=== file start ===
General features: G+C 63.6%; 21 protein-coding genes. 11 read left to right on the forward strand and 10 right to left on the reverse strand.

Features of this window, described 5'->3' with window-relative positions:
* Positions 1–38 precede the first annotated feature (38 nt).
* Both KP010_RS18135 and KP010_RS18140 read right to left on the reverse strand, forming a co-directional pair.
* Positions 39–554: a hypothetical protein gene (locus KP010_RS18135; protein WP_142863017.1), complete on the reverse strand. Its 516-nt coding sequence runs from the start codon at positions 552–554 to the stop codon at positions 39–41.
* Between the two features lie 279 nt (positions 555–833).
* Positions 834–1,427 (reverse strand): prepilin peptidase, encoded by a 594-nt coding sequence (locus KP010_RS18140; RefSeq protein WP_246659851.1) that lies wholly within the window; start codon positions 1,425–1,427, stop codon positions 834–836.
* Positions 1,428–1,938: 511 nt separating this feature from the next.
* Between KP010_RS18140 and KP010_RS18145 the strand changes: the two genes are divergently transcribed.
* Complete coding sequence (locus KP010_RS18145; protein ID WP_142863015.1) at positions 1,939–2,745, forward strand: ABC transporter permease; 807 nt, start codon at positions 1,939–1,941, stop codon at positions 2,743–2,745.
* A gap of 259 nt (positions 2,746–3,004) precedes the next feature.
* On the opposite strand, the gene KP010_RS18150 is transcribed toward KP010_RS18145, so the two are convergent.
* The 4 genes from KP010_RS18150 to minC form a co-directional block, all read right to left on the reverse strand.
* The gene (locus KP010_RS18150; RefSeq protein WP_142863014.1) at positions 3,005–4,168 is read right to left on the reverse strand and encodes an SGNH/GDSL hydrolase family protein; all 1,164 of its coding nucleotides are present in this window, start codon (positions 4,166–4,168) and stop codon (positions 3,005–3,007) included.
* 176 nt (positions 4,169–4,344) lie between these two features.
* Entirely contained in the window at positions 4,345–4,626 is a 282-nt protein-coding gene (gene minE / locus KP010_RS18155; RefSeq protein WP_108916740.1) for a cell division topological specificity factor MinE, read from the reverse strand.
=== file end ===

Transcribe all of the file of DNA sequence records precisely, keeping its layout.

General features: G+C 63.6%; 21 protein-coding genes. 11 read left to right on the forward strand and 10 right to left on the reverse strand.

Features of this window, described 5'->3' with window-relative positions:
* Positions 1–38 precede the first annotated feature (38 nt).
* Both KP010_RS18135 and KP010_RS18140 read right to left on the reverse strand, forming a co-directional pair.
* Positions 39–554: a hypothetical protein gene (locus KP010_RS18135; protein WP_142863017.1), complete on the reverse strand. Its 516-nt coding sequence runs from the start codon at positions 552–554 to the stop codon at positions 39–41.
* Between the two features lie 279 nt (positions 555–833).
* Positions 834–1,427 (reverse strand): prepilin peptidase, encoded by a 594-nt coding sequence (locus KP010_RS18140; RefSeq protein WP_246659851.1) that lies wholly within the window; start codon positions 1,425–1,427, stop codon positions 834–836.
* Positions 1,428–1,938: 511 nt separating this feature from the next.
* Between KP010_RS18140 and KP010_RS18145 the strand changes: the two genes are divergently transcribed.
* Complete coding sequence (locus KP010_RS18145; protein ID WP_142863015.1) at positions 1,939–2,745, forward strand: ABC transporter permease; 807 nt, start codon at positions 1,939–1,941, stop codon at positions 2,743–2,745.
* A gap of 259 nt (positions 2,746–3,004) precedes the next feature.
* On the opposite strand, the gene KP010_RS18150 is transcribed toward KP010_RS18145, so the two are convergent.
* The 4 genes from KP010_RS18150 to minC form a co-directional block, all read right to left on the reverse strand.
* The gene (locus KP010_RS18150; RefSeq protein WP_142863014.1) at positions 3,005–4,168 is read right to left on the reverse strand and encodes an SGNH/GDSL hydrolase family protein; all 1,164 of its coding nucleotides are present in this window, start codon (positions 4,166–4,168) and stop codon (positions 3,005–3,007) included.
* 176 nt (positions 4,169–4,344) lie between these two features.
* Entirely contained in the window at positions 4,345–4,626 is a 282-nt protein-coding gene (gene minE / locus KP010_RS18155; RefSeq protein WP_108916740.1) for a cell division topological specificity factor MinE, read from the reverse strand.